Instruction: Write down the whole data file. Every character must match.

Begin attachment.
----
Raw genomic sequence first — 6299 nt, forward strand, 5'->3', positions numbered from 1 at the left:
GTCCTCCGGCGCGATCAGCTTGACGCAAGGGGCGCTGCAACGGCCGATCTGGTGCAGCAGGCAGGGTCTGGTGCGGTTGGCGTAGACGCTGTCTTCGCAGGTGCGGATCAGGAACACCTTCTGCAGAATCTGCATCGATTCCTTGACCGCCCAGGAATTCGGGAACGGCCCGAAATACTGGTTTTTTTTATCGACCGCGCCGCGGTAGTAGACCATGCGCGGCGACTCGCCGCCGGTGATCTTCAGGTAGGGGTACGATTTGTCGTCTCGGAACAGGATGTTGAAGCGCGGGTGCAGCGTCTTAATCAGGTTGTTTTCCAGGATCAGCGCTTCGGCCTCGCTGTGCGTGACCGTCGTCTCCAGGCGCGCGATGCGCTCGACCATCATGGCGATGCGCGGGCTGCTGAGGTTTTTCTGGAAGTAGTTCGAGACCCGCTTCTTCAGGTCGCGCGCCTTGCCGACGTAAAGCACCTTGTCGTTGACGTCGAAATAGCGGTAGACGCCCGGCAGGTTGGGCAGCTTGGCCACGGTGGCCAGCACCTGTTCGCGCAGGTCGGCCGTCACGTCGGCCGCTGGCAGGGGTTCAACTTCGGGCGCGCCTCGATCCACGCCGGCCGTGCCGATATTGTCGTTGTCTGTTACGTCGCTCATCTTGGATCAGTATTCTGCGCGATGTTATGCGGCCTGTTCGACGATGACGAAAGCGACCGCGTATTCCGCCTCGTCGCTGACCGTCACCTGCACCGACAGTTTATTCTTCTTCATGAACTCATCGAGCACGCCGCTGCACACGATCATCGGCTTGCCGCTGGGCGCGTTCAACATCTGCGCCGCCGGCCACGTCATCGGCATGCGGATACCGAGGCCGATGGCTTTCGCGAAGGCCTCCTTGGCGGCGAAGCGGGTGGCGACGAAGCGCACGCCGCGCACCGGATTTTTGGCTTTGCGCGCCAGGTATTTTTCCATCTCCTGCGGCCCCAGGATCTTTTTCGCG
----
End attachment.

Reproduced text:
Raw genomic sequence first — 6299 nt, forward strand, 5'->3', positions numbered from 1 at the left:
GTCCTCCGGCGCGATCAGCTTGACGCAAGGGGCGCTGCAACGGCCGATCTGGTGCAGCAGGCAGGGTCTGGTGCGGTTGGCGTAGACGCTGTCTTCGCAGGTGCGGATCAGGAACACCTTCTGCAGAATCTGCATCGATTCCTTGACCGCCCAGGAATTCGGGAACGGCCCGAAATACTGGTTTTTTTTATCGACCGCGCCGCGGTAGTAGACCATGCGCGGCGACTCGCCGCCGGTGATCTTCAGGTAGGGGTACGATTTGTCGTCTCGGAACAGGATGTTGAAGCGCGGGTGCAGCGTCTTAATCAGGTTGTTTTCCAGGATCAGCGCTTCGGCCTCGCTGTGCGTGACCGTCGTCTCCAGGCGCGCGATGCGCTCGACCATCATGGCGATGCGCGGGCTGCTGAGGTTTTTCTGGAAGTAGTTCGAGACCCGCTTCTTCAGGTCGCGCGCCTTGCCGACGTAAAGCACCTTGTCGTTGACGTCGAAATAGCGGTAGACGCCCGGCAGGTTGGGCAGCTTGGCCACGGTGGCCAGCACCTGTTCGCGCAGGTCGGCCGTCACGTCGGCCGCTGGCAGGGGTTCAACTTCGGGCGCGCCTCGATCCACGCCGGCCGTGCCGATATTGTCGTTGTCTGTTACGTCGCTCATCTTGGATCAGTATTCTGCGCGATGTTATGCGGCCTGTTCGACGATGACGAAAGCGACCGCGTATTCCGCCTCGTCGCTGACCGTCACCTGCACCGACAGTTTATTCTTCTTCATGAACTCATCGAGCACGCCGCTGCACACGATCATCGGCTTGCCGCTGGGCGCGTTCAACATCTGCGCCGCCGGCCACGTCATCGGCATGCGGATACCGAGGCCGATGGCTTTCGCGAAGGCCTCCTTGGCGGCGAAGCGGGTGGCGACGAAGCGCACGCCGCGCACCGGATTTTTGGCTTTGCGCGCCAGGTATTTTTCCATCTCCTGCGGCCCCAGGATCTTTTTCGCG